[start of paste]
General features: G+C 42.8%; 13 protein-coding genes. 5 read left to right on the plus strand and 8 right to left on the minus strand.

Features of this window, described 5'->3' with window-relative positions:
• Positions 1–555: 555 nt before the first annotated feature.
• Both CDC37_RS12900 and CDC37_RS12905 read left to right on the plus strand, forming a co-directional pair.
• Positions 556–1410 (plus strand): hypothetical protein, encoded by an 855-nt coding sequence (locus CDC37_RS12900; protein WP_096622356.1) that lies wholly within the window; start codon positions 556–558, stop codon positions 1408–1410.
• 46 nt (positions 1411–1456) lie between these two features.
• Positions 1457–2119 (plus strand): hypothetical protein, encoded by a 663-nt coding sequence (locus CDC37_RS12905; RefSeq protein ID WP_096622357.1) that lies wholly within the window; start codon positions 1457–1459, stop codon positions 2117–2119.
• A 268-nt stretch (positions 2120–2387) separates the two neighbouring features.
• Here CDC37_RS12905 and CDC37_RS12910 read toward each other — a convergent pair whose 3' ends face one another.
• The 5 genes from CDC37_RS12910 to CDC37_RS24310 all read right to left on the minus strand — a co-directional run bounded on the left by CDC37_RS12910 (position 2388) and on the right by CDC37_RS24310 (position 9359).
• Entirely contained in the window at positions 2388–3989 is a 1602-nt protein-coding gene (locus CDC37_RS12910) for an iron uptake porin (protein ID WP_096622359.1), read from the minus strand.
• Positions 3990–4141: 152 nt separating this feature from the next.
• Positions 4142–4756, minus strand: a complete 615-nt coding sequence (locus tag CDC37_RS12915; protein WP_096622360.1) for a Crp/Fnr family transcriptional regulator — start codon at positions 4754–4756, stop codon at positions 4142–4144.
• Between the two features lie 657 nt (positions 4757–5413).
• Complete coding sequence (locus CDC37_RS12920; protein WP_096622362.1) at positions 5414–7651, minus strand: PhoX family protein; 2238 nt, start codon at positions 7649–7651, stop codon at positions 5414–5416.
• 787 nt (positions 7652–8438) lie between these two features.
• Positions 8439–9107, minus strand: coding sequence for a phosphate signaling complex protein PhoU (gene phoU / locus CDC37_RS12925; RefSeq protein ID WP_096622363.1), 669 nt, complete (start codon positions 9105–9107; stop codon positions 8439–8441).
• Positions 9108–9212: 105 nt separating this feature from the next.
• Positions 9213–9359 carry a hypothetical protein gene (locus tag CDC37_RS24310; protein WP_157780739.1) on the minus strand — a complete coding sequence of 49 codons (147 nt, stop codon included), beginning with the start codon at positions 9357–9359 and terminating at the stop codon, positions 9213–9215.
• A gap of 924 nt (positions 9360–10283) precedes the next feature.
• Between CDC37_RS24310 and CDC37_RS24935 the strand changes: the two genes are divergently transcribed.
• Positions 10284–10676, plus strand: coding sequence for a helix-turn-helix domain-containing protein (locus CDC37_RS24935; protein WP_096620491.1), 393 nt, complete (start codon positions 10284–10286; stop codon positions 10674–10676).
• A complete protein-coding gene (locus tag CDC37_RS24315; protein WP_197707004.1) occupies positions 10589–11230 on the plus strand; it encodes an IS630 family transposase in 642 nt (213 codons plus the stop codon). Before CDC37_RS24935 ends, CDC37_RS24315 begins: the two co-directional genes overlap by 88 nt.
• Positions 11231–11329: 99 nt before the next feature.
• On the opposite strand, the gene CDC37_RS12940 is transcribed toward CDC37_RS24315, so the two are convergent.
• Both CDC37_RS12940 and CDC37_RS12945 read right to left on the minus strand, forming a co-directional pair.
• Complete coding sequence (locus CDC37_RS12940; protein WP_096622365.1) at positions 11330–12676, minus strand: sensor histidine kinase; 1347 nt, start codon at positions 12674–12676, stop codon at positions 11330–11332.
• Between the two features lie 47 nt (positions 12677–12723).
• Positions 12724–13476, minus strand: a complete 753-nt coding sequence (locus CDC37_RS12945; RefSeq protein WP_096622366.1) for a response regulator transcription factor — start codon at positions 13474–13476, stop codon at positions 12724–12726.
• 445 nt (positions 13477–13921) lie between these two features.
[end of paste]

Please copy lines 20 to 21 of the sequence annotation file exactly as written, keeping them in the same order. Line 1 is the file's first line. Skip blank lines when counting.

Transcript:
• A gap of 924 nt (positions 9360–10283) precedes the next feature.
• Between CDC37_RS24310 and CDC37_RS24935 the strand changes: the two genes are divergently transcribed.